A passion for learning results in a school for India's poorest children
Babar Ali, just a teenager himself, has started a free school in his parents' backyard for the poorest children in his village in India's West Bengal region.
West Bengal, India
In a poor village four hours drive north of Calcutta, India, a young boy named Babar Ali runs a school out of his parents' backyard. The school has almost no desks or chairs. A smattering of coconut and guava trees provides hardly any shade.Skip to next paragraph
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Yet, every day, for a few hours in the late afternoon, this plot of hard, sunbaked earth fills with hundreds of children. Most of the students are barefoot, their shorts dirty, their dresses torn. Clustered by age, they sit cross-legged on plastic bags, gazing up at teachers who are often just teenagers themselves.
And then something incredible happens: They learn.
Babar, the school's 17-year-old headmaster, walks from class to class. He squats in the dirt next to 5-year-olds singing their ABCs and checks the work of eighth-graders immersed in Indian history. A slim boy in shorts and rubber sandals, Babar offers a stern look that seems more to befit someone four times his age.
Despite the many responsibilities that come with running a grade school, Babar says he feels burdened by only one: "If I don't do it," he asks in Bengali, "who will?"
The Ananda Siksha Niketan (Joy Education Home) School – as Babar Ali has christened it – fills a great need in Bhabta village. Despite the promise of free government education, the literacy rate in the district is about 66 percent as of the last census – and is even lower in poor villages like Bhabta. More than 78 percent of the students here in the state of West Bengal drop out by 10th grade.
While school is technically free, lower-caste Hindu and poor Muslim families are often unable to afford school supplies, uniforms, or transportation.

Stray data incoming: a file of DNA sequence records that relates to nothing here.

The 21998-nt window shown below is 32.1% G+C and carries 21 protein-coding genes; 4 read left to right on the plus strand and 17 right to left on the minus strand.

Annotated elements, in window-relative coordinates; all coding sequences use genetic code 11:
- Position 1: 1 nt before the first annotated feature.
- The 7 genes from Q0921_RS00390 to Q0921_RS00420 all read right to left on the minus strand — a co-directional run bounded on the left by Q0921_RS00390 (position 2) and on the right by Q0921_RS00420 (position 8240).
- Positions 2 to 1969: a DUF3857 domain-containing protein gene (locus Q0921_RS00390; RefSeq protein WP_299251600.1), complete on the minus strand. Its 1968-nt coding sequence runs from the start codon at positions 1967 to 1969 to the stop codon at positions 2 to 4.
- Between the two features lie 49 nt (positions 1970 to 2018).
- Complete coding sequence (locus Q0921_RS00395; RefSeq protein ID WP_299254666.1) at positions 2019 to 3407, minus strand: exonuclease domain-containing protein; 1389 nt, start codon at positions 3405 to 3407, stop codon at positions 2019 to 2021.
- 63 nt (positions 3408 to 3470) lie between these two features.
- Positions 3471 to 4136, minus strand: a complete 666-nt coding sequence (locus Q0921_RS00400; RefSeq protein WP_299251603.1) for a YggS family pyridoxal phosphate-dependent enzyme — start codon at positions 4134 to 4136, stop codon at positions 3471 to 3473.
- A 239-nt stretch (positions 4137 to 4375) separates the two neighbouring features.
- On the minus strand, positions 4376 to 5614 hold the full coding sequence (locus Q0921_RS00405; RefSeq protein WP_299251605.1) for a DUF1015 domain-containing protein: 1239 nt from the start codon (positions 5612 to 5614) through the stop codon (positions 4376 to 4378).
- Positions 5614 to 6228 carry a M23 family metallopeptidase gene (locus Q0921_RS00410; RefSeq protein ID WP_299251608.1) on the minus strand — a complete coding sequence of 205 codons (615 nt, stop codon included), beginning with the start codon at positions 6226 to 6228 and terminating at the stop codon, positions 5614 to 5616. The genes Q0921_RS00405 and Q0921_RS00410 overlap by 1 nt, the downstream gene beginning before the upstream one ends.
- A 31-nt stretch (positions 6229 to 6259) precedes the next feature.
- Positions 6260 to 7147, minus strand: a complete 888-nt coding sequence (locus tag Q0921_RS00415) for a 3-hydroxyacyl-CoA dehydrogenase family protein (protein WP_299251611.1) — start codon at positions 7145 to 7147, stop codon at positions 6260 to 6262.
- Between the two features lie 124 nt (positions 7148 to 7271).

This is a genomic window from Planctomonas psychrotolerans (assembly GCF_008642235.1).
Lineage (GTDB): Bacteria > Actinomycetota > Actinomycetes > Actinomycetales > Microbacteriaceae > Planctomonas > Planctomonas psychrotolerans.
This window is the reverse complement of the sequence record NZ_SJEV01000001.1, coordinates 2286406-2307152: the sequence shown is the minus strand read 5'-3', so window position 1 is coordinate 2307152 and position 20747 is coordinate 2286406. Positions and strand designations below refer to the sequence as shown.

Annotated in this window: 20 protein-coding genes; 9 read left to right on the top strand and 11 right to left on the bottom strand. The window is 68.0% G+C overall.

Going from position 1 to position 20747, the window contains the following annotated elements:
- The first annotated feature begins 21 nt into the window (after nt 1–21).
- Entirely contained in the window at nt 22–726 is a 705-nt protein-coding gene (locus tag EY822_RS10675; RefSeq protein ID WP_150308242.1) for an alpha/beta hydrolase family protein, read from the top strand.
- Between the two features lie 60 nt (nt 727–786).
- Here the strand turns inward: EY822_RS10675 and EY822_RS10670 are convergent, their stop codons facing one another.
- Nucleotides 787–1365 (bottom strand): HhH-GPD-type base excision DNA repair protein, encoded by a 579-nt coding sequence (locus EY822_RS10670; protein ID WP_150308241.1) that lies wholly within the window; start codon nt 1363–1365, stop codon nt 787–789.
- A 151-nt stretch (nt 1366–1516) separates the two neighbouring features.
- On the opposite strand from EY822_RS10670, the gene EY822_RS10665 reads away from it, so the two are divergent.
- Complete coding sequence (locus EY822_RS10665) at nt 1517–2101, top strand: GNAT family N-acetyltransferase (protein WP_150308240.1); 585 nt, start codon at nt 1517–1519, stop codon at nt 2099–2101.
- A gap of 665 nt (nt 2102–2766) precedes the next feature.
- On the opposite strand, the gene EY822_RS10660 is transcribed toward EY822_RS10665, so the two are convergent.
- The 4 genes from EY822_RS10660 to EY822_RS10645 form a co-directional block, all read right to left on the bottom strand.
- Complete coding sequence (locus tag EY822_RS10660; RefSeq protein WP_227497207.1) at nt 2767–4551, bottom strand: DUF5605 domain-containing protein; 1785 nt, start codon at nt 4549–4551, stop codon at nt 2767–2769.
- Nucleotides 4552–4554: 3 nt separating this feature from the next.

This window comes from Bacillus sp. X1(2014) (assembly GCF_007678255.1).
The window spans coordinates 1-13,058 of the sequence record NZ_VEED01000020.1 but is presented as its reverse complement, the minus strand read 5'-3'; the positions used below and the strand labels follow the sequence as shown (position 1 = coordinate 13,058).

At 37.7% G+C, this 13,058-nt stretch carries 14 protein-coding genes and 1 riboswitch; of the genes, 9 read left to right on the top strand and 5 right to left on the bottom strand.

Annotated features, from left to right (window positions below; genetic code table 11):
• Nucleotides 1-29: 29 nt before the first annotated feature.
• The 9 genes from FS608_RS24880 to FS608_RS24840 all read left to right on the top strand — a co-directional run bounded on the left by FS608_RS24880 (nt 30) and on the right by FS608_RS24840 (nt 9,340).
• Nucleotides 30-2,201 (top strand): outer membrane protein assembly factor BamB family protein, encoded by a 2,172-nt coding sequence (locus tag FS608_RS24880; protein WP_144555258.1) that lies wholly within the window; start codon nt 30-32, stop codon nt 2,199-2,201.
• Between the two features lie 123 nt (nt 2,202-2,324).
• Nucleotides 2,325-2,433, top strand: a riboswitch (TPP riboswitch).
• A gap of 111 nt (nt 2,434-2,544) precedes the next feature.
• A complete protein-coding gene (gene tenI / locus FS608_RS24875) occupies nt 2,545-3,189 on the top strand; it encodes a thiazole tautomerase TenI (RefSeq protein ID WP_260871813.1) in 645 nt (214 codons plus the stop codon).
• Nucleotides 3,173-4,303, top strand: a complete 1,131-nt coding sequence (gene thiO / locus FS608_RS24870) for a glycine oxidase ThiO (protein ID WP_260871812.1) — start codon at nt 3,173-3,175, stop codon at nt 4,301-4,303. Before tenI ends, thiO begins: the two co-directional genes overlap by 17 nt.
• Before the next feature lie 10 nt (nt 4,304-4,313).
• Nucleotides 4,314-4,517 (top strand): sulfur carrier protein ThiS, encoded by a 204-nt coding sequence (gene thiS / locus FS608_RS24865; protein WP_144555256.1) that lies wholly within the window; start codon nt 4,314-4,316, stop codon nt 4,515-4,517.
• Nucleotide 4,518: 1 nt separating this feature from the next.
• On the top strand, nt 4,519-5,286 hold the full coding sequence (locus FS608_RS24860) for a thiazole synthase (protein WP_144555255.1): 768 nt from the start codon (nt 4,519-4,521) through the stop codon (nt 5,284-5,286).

Many parents also feel there's no time for school – they depend on their children to work. Babar was 9 years old when he noticed other children grazing cows and cutting grass for livestock as he headed home from school. He invited them to sit with him under a banyan tree and began teaching them to read.
His few hours of instruction, he saw, presented a rare opportunity for his friends. Enrollment in his late-afternoon classes grew – first to a few dozen, then a few hundred.
"I want to build our nation," the young headmaster explains in careful English. "I do not fear to accomplish this work."
Inzamul Haq, 13, is a seventh-grader at the school. Starting from age 3, he has spent every morning herding cattle. Because the cows wander all over, his younger siblings help him. Together, the three children earn 44 cents a day.
Inzamul's father is sick, and his mother rolls cigarettes, called bidis, to support the family. In their little mud hut, there's no money for school.
But when Inzamul turned 5, Babar persuaded him to come study in the afternoons, after work. With an education, Inzamul hopes to start a business some day.
"I don't want to do bad jobs," he says. "Herding cattle is a bad job."
Walking around his yard, Babar spots a small girl who is engaged to be married. "Some of my students," he says, "are very, very poor."
Babar's own background is privileged only by contrast. His family home consists of an office and a single bedroom, which he shares with his parents and three younger siblings. The toilet is a hole in the ground. The kitchen is an outdoor cookstove made of baked mud.
Still, Babar's father – who sells jute fiber – has prioritized his son's education. Babar estimates that his family pays $125 a year to cover books, uniforms, transportation, and other costs at the best high school in the area. Last month, Babar completed 12th grade.